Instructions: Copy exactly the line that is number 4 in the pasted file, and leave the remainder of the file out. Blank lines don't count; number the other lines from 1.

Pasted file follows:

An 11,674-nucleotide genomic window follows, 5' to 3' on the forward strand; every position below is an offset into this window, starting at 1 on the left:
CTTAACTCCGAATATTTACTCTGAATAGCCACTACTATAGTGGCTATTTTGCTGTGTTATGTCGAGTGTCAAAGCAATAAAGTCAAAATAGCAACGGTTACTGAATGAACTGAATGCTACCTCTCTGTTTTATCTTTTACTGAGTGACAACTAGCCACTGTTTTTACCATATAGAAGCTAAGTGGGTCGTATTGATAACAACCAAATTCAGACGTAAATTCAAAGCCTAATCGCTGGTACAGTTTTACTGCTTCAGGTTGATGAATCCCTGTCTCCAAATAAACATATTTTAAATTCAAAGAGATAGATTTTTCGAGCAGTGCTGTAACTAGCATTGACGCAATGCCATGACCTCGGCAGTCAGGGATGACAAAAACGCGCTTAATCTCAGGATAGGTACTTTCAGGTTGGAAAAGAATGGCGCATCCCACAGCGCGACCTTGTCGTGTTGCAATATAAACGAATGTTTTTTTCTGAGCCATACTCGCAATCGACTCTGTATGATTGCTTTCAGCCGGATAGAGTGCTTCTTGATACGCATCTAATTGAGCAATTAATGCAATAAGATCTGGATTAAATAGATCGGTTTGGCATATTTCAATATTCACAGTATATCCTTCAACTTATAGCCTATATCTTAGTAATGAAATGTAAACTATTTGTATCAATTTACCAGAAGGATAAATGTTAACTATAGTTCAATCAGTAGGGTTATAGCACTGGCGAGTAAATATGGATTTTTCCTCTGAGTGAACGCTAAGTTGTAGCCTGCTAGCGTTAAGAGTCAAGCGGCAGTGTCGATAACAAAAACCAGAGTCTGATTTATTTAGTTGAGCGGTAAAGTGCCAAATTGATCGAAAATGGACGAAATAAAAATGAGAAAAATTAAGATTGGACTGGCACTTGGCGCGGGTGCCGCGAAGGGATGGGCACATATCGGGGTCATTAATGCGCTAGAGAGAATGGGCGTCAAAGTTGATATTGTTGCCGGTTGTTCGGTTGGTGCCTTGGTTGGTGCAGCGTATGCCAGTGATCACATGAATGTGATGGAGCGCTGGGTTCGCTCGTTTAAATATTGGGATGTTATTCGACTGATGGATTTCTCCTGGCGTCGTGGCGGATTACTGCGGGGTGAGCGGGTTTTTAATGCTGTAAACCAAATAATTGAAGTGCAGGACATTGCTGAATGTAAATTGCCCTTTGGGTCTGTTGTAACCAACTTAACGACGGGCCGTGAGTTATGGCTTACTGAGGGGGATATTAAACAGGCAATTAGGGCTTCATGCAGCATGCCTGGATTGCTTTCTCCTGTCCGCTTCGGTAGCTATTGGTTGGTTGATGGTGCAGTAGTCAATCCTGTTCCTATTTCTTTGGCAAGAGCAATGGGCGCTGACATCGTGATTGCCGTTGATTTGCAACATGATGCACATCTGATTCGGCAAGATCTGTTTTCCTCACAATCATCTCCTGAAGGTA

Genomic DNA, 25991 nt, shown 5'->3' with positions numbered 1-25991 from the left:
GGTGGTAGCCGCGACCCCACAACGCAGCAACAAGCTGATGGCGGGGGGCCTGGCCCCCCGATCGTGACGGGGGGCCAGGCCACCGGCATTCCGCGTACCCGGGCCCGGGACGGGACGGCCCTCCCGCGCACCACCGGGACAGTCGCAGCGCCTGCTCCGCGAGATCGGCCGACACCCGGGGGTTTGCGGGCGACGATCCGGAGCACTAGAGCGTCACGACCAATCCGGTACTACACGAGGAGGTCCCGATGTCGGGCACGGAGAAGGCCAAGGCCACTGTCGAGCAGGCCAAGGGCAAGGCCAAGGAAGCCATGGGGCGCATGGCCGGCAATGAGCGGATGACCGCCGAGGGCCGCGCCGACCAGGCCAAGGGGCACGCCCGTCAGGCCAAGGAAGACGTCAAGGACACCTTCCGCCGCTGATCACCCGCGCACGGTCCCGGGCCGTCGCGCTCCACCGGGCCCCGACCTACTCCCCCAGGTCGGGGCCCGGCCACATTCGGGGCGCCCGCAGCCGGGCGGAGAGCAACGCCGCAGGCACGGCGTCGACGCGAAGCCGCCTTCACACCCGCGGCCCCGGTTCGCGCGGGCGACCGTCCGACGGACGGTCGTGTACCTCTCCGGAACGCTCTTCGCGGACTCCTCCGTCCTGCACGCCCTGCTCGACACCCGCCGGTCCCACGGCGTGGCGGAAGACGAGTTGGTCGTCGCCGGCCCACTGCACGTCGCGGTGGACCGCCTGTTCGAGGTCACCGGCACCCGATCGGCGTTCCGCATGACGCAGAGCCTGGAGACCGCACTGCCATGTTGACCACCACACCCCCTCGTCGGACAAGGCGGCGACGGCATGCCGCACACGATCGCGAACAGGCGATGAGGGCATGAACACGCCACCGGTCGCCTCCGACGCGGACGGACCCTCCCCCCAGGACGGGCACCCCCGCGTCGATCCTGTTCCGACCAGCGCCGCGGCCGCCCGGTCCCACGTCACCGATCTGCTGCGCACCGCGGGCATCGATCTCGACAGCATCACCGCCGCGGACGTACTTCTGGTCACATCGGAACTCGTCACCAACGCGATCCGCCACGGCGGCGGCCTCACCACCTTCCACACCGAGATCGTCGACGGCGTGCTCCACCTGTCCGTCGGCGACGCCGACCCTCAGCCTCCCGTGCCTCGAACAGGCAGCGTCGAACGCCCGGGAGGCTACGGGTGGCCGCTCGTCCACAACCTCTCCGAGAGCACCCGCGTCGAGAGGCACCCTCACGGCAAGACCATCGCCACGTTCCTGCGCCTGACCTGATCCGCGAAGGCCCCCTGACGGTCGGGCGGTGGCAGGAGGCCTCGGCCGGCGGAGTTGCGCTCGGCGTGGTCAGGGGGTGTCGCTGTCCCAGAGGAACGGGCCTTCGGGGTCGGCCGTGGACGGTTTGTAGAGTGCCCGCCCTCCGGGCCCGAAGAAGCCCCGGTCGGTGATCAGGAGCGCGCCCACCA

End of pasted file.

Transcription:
GGTGGTAGCCGCGACCCCACAACGCAGCAACAAGCTGATGGCGGGGGGCCTGGCCCCCCGATCGTGACGGGGGGCCAGGCCACCGGCATTCCGCGTACCCGGGCCCGGGACGGGACGGCCCTCCCGCGCACCACCGGGACAGTCGCAGCGCCTGCTCCGCGAGATCGGCCGACACCCGGGGGTTTGCGGGCGACGATCCGGAGCACTAGAGCGTCACGACCAATCCGGTACTACACGAGGAGGTCCCGATGTCGGGCACGGAGAAGGCCAAGGCCACTGTCGAGCAGGCCAAGGGCAAGGCCAAGGAAGCCATGGGGCGCATGGCCGGCAATGAGCGGATGACCGCCGAGGGCCGCGCCGACCAGGCCAAGGGGCACGCCCGTCAGGCCAAGGAAGACGTCAAGGACACCTTCCGCCGCTGATCACCCGCGCACGGTCCCGGGCCGTCGCGCTCCACCGGGCCCCGACCTACTCCCCCAGGTCGGGGCCCGGCCACATTCGGGGCGCCCGCAGCCGGGCGGAGAGCAACGCCGCAGGCACGGCGTCGACGCGAAGCCGCCTTCACACCCGCGGCCCCGGTTCGCGCGGGCGACCGTCCGACGGACGGTCGTGTACCTCTCCGGAACGCTCTTCGCGGACTCCTCCGTCCTGCACGCCCTGCTCGACACCCGCCGGTCCCACGGCGTGGCGGAAGACGAGTTGGTCGTCGCCGGCCCACTGCACGTCGCGGTGGACCGCCTGTTCGAGGTCACCGGCACCCGATCGGCGTTCCGCATGACGCAGAGCCTGGAGACCGCACTGCCATGTTGACCACCACACCCCCTCGTCGGACAAGGCGGCGACGGCATGCCGCACACGATCGCGAACAGGCGATGAGGGCATGAACACGCCACCGGTCGCCTCCGACGCGGACGGACCCTCCCCCCAGGACGGGCACCCCCGCGTCGATCCTGTTCCGACCAGCGCCGCGGCCGCCCGGTCCCACGTCACCGATCTGCTGCGCACCGCGGGCATCGATCTCGACAGCATCACCGCCGCGGACGTACTTCTGGTCACATCGGAACTCGTCACCAACGCGATCCGCCACGGCGGCGGCCTCACCACCTTCCACACCGAGATCGTCGACGGCGTGCTCCACCTGTCCGTCGGCGACGCCGACCCTCAGCCTCCCGTGCCTCGAACAGGCAGCGTCGAACGCCCGGGAGGCTACGGGTGGCCGCTCGTCCACAACCTCTCCGAGAGCACCCGCGTCGAGAGGCACCCTCACGGCAAGACCATCGCCACGTTCCTGCGCCTGACCTGATCCGCGAAGGCCCCCTGACGGTCGGGCGGTGGCAGGAGGCCTCGGCCGGCGGAGTTGCGCTCGGCGTGGTCAGGGGGTGTCGCTGTCCCAGAGGAACGGGCCTTCGGGGTCGGCCGTGGACGGTTTGTAGAGTGCCCGCCCTCCGGGCCCGAAGAAGCCCCGGTCGGTGATCAGGAGCGCGCCCACCA